Subject: Re: mklocale, take 2
To: None <>
From: der Mouse <mouse@Rodents.Montreal.QC.CA>
List: tech-toolchain
Date: 10/21/2001 22:41:33
>>> aren't #pragmas are by definition compiler-specific?
>> Yes, and that's the point.  If the compiler doesn't support packed
>> structs, the code should be uncompilable on that compiler.
> No, not really.  You're assuming htat "#pragma pack" always means the
> same thing --pack structs -- to all implementations. It needn't.

And not only that, that it means it with the same detailed symantics.

One compiler may want

#pragma pack 1
struct ...
#pragma pack 0

and another may want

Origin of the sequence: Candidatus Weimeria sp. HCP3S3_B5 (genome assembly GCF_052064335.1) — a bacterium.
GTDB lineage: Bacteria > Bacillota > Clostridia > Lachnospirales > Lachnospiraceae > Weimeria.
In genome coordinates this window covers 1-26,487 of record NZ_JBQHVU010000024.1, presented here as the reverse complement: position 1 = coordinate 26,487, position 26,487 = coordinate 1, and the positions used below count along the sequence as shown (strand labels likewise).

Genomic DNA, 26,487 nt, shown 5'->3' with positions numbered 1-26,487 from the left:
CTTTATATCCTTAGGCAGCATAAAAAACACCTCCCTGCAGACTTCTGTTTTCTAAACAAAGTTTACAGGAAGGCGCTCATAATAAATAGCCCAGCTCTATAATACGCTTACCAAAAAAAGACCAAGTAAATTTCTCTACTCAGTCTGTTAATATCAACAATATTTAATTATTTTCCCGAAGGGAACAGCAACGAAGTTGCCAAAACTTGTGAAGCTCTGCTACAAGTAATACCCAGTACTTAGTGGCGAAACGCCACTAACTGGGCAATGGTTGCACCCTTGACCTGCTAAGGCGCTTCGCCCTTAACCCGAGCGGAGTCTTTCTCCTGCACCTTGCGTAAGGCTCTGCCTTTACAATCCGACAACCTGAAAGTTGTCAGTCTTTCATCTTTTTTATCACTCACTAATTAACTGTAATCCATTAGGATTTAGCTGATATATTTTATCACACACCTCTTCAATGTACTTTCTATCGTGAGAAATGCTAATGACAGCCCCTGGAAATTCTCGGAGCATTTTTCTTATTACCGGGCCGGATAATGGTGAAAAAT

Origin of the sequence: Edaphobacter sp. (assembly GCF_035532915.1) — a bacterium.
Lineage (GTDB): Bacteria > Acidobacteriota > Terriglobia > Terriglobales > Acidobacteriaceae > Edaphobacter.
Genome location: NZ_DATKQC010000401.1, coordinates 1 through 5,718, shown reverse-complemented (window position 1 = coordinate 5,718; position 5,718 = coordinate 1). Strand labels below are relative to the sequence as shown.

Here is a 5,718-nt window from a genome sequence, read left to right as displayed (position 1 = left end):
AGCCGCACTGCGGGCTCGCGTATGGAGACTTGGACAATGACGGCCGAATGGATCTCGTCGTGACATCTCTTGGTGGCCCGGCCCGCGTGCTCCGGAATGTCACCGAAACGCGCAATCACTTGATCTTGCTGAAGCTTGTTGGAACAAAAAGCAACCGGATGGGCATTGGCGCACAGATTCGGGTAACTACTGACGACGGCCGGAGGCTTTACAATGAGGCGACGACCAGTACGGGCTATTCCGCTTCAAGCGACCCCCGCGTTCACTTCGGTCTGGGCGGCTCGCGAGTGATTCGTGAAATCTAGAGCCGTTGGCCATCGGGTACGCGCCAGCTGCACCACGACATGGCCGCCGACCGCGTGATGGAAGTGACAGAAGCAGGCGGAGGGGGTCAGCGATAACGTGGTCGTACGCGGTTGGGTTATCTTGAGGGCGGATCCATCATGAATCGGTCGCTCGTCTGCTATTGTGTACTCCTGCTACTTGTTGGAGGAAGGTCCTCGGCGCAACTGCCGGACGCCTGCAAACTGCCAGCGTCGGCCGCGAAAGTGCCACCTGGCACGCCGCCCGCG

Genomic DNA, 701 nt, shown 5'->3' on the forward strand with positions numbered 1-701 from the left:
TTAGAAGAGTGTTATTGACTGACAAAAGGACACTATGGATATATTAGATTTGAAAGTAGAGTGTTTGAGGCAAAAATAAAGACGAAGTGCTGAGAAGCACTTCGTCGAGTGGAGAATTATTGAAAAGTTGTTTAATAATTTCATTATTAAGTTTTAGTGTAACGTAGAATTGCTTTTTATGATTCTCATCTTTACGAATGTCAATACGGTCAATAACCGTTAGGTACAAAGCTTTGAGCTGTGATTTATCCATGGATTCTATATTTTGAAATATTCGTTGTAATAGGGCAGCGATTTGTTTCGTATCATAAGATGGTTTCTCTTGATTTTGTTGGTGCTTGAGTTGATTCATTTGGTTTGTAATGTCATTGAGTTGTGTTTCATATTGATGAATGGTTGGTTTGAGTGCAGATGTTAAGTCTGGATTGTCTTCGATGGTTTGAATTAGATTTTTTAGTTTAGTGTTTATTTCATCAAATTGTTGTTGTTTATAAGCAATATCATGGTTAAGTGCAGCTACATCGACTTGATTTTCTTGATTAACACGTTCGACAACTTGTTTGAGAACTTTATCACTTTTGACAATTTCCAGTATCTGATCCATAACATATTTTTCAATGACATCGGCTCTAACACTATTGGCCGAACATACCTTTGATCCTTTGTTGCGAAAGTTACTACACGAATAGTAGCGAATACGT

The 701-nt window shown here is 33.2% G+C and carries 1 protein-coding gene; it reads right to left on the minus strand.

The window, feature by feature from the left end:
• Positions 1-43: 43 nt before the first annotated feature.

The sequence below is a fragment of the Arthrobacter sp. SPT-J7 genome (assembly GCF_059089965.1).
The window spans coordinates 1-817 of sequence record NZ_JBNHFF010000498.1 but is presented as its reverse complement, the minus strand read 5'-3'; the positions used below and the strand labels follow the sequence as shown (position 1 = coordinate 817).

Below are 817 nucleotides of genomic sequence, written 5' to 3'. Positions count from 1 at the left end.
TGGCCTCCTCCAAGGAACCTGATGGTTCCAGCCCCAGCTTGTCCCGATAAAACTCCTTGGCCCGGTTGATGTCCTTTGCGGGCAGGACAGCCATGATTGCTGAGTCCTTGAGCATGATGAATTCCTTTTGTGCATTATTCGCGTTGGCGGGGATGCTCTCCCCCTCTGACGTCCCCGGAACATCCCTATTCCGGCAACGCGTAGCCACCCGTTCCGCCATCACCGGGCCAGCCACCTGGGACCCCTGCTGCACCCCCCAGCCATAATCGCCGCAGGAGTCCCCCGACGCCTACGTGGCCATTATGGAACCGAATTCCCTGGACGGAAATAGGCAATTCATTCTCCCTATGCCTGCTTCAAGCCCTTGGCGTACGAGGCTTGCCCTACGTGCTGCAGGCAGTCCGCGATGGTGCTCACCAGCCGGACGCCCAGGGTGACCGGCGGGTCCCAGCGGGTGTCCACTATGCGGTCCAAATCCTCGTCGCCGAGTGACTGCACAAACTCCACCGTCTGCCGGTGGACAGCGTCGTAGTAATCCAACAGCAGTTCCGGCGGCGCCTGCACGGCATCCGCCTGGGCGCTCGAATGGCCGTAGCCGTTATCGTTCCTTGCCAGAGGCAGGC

struct foo { ... }
#pragma pack(struct foo)

and the third may want

#pragma pack /* applies to the next struct encountered */
struct ...

and another may want

#pragma pack struct
struct ...
#pragma nopack struct

and a fifth way might be

struct { ...
#pragma pack /* applies to every struct it is encountered within */
... };

That's five incompatibly different ways, right off the top of my head.
There are probably at least as many more that are more obscure.

> (NB: i'm just recycling RMS' arguemnt from the early 90s.)

What RMS never noticed - or at least never seemed to notice - is that
exactly the same argument applies to __attribute__.  Or any other
nonstandard extension.

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